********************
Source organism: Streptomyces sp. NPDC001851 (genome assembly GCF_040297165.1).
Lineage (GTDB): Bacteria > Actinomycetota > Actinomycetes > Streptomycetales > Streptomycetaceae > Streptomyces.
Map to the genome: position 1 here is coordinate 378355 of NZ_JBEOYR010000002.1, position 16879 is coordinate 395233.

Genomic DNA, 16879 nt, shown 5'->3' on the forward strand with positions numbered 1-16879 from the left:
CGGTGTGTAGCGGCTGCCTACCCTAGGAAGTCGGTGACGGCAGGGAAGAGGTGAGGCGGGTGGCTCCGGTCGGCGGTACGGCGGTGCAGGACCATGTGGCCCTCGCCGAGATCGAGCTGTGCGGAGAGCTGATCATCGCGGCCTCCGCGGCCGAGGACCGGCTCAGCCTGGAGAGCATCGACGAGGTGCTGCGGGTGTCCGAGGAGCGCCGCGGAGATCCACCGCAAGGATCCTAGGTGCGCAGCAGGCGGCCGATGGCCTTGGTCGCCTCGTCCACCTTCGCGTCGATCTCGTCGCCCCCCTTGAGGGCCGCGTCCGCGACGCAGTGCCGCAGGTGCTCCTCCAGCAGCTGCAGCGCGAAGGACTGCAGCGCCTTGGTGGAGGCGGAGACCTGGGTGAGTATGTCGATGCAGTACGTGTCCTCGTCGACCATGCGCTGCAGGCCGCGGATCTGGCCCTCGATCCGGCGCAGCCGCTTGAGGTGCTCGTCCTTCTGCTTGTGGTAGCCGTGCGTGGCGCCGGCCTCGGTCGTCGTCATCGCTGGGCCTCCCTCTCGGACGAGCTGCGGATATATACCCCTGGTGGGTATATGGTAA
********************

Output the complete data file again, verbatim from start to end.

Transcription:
Source organism: Streptomyces sp. NPDC001851 (genome assembly GCF_040297165.1).
Lineage (GTDB): Bacteria > Actinomycetota > Actinomycetes > Streptomycetales > Streptomycetaceae > Streptomyces.
Map to the genome: position 1 here is coordinate 378355 of NZ_JBEOYR010000002.1, position 16879 is coordinate 395233.

Genomic DNA, 16879 nt, shown 5'->3' on the forward strand with positions numbered 1-16879 from the left:
CGGTGTGTAGCGGCTGCCTACCCTAGGAAGTCGGTGACGGCAGGGAAGAGGTGAGGCGGGTGGCTCCGGTCGGCGGTACGGCGGTGCAGGACCATGTGGCCCTCGCCGAGATCGAGCTGTGCGGAGAGCTGATCATCGCGGCCTCCGCGGCCGAGGACCGGCTCAGCCTGGAGAGCATCGACGAGGTGCTGCGGGTGTCCGAGGAGCGCCGCGGAGATCCACCGCAAGGATCCTAGGTGCGCAGCAGGCGGCCGATGGCCTTGGTCGCCTCGTCCACCTTCGCGTCGATCTCGTCGCCCCCCTTGAGGGCCGCGTCCGCGACGCAGTGCCGCAGGTGCTCCTCCAGCAGCTGCAGCGCGAAGGACTGCAGCGCCTTGGTGGAGGCGGAGACCTGGGTGAGTATGTCGATGCAGTACGTGTCCTCGTCGACCATGCGCTGCAGGCCGCGGATCTGGCCCTCGATCCGGCGCAGCCGCTTGAGGTGCTCGTCCTTCTGCTTGTGGTAGCCGTGCGTGGCGCCGGCCTCGGTCGTCGTCATCGCTGGGCCTCCCTCTCGGACGAGCTGCGGATATATACCCCTGGTGGGTATATGGTAA